My America - land of my birthright - is a place I take for granted.  Public education, free libraries, timely mail service, and good roads, not to mention clean drinking water and a standard of living that used to be unmatched in the world.  The right to be left alone and the opportunity to invent and reinvent one's self.  The freedom to speak one's mind. The security that tomorrow will - whatever our current economic and political challenges - look pretty much the same as the day before.

"You Americans," Luis used to say to me.  "You believe the world is secure," shaking his head with world-weariness and bearing, with dignity, the emotional scars of the stories he couldn't tell me.  The stories that ran even deeper than the one about a country willing to imprison a young man because he made love to a woman whose political views differed from those of the men in power.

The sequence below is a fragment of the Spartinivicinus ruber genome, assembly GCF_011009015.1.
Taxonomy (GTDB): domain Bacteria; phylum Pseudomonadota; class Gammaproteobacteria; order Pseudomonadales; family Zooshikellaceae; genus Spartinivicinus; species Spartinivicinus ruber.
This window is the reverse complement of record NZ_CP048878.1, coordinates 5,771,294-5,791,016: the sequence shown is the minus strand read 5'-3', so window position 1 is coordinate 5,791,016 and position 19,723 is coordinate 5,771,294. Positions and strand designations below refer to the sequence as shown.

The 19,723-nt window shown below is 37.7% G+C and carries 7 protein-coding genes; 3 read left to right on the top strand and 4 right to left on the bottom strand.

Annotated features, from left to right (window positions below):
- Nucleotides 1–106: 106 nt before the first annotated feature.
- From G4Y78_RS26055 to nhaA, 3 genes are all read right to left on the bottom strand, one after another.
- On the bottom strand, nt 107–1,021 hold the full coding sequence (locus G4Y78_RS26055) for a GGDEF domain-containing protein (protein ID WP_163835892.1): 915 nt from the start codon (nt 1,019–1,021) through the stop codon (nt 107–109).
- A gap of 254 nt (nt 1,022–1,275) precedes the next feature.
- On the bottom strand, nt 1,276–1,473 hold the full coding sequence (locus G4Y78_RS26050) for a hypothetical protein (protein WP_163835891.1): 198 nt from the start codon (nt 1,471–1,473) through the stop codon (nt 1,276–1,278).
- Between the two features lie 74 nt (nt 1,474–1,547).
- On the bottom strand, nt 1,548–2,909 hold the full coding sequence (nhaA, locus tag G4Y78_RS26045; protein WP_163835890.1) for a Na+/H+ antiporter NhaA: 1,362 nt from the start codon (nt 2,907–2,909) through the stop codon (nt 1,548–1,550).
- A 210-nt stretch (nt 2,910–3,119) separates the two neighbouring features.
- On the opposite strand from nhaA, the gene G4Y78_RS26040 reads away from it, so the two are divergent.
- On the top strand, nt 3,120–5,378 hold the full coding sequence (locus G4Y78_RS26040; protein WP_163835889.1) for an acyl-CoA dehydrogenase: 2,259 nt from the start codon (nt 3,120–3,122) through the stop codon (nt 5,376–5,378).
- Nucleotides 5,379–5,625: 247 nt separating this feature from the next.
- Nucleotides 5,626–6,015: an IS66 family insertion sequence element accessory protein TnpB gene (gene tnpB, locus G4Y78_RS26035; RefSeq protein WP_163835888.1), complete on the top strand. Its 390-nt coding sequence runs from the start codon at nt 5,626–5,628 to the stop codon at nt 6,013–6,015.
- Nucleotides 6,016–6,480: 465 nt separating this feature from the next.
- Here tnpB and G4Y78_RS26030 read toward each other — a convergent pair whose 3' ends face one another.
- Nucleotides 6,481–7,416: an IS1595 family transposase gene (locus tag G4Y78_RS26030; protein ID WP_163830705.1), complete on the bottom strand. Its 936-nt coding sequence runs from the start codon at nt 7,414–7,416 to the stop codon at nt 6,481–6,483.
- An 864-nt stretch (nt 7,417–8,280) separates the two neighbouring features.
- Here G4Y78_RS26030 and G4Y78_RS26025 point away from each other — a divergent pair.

Wherever Luis is today, I want to wish him a Happy Independence Day, a day on which I'm hoping he's finally settled into his adopted country with a spirit nearly healed and an Argentine accent still firmly in place in honor of the country he loves but to which he can never return.   

Biography


Attorney-mediator Victoria Pynchon is a panelist with ADR Services, Inc. Ms. Pynchon was awarded her LL.M Degree in Dispute Resolution from the Straus Institute in May of 2006, after 25 years of complex commercial litigation practice, with sub-specialties in intellectual property, securities fraud, antitrust, insurance coverage, consumer class actions and all types of business torts and contract disputes.  During her two years of full-time neutral practice, she has co-mediated both mandatory and voluntary settlement conferences with Los Angeles Superior Court Judges Alexander Williams, III and Victoria Chaney.  As a result of her work with Judge Chaney in the Complex Court at Central Civil West, Ms. Pynchon has gained significant experience mediating construction defect litigation.  Ms. Pynchon received her J.D., Order of the Coif, from the U.C. Davis School of Law.